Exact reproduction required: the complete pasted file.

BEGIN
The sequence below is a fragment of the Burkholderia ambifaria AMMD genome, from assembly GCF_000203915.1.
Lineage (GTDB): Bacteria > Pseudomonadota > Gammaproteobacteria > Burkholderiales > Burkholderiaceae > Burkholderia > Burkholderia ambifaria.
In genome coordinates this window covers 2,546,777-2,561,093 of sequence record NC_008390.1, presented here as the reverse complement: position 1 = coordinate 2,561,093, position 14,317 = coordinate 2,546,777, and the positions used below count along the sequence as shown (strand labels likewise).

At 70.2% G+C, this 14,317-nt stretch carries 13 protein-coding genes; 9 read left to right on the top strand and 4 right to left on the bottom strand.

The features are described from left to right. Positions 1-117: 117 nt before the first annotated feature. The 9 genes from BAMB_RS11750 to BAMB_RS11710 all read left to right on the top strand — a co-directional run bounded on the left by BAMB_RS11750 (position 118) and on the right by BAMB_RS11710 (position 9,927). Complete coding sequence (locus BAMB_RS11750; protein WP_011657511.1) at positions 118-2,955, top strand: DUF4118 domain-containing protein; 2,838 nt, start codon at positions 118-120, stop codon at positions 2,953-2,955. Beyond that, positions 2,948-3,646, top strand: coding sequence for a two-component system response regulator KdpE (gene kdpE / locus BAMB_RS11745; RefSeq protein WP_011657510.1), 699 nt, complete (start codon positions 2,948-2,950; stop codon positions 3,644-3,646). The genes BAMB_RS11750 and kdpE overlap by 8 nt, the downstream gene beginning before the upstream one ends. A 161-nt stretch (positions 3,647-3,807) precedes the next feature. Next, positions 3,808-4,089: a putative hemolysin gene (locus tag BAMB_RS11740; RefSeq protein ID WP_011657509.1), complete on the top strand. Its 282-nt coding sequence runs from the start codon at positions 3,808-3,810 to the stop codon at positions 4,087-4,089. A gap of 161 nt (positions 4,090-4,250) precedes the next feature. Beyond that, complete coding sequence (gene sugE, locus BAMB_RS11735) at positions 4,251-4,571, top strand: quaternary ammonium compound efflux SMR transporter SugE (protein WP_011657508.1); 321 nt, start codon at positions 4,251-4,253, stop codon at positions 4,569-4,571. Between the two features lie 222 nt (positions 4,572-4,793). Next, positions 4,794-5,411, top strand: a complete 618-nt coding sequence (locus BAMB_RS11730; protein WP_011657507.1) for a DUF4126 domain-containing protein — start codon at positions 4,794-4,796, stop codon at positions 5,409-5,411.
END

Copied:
The sequence below is a fragment of the Burkholderia ambifaria AMMD genome, from assembly GCF_000203915.1.
Lineage (GTDB): Bacteria > Pseudomonadota > Gammaproteobacteria > Burkholderiales > Burkholderiaceae > Burkholderia > Burkholderia ambifaria.
In genome coordinates this window covers 2,546,777-2,561,093 of sequence record NC_008390.1, presented here as the reverse complement: position 1 = coordinate 2,561,093, position 14,317 = coordinate 2,546,777, and the positions used below count along the sequence as shown (strand labels likewise).

At 70.2% G+C, this 14,317-nt stretch carries 13 protein-coding genes; 9 read left to right on the top strand and 4 right to left on the bottom strand.

The features are described from left to right. Positions 1-117: 117 nt before the first annotated feature. The 9 genes from BAMB_RS11750 to BAMB_RS11710 all read left to right on the top strand — a co-directional run bounded on the left by BAMB_RS11750 (position 118) and on the right by BAMB_RS11710 (position 9,927). Complete coding sequence (locus BAMB_RS11750; protein WP_011657511.1) at positions 118-2,955, top strand: DUF4118 domain-containing protein; 2,838 nt, start codon at positions 118-120, stop codon at positions 2,953-2,955. Beyond that, positions 2,948-3,646, top strand: coding sequence for a two-component system response regulator KdpE (gene kdpE / locus BAMB_RS11745; RefSeq protein WP_011657510.1), 699 nt, complete (start codon positions 2,948-2,950; stop codon positions 3,644-3,646). The genes BAMB_RS11750 and kdpE overlap by 8 nt, the downstream gene beginning before the upstream one ends. A 161-nt stretch (positions 3,647-3,807) precedes the next feature. Next, positions 3,808-4,089: a putative hemolysin gene (locus tag BAMB_RS11740; RefSeq protein ID WP_011657509.1), complete on the top strand. Its 282-nt coding sequence runs from the start codon at positions 3,808-3,810 to the stop codon at positions 4,087-4,089. A gap of 161 nt (positions 4,090-4,250) precedes the next feature. Beyond that, complete coding sequence (gene sugE, locus BAMB_RS11735) at positions 4,251-4,571, top strand: quaternary ammonium compound efflux SMR transporter SugE (protein WP_011657508.1); 321 nt, start codon at positions 4,251-4,253, stop codon at positions 4,569-4,571. Between the two features lie 222 nt (positions 4,572-4,793). Next, positions 4,794-5,411, top strand: a complete 618-nt coding sequence (locus BAMB_RS11730; protein WP_011657507.1) for a DUF4126 domain-containing protein — start codon at positions 4,794-4,796, stop codon at positions 5,409-5,411.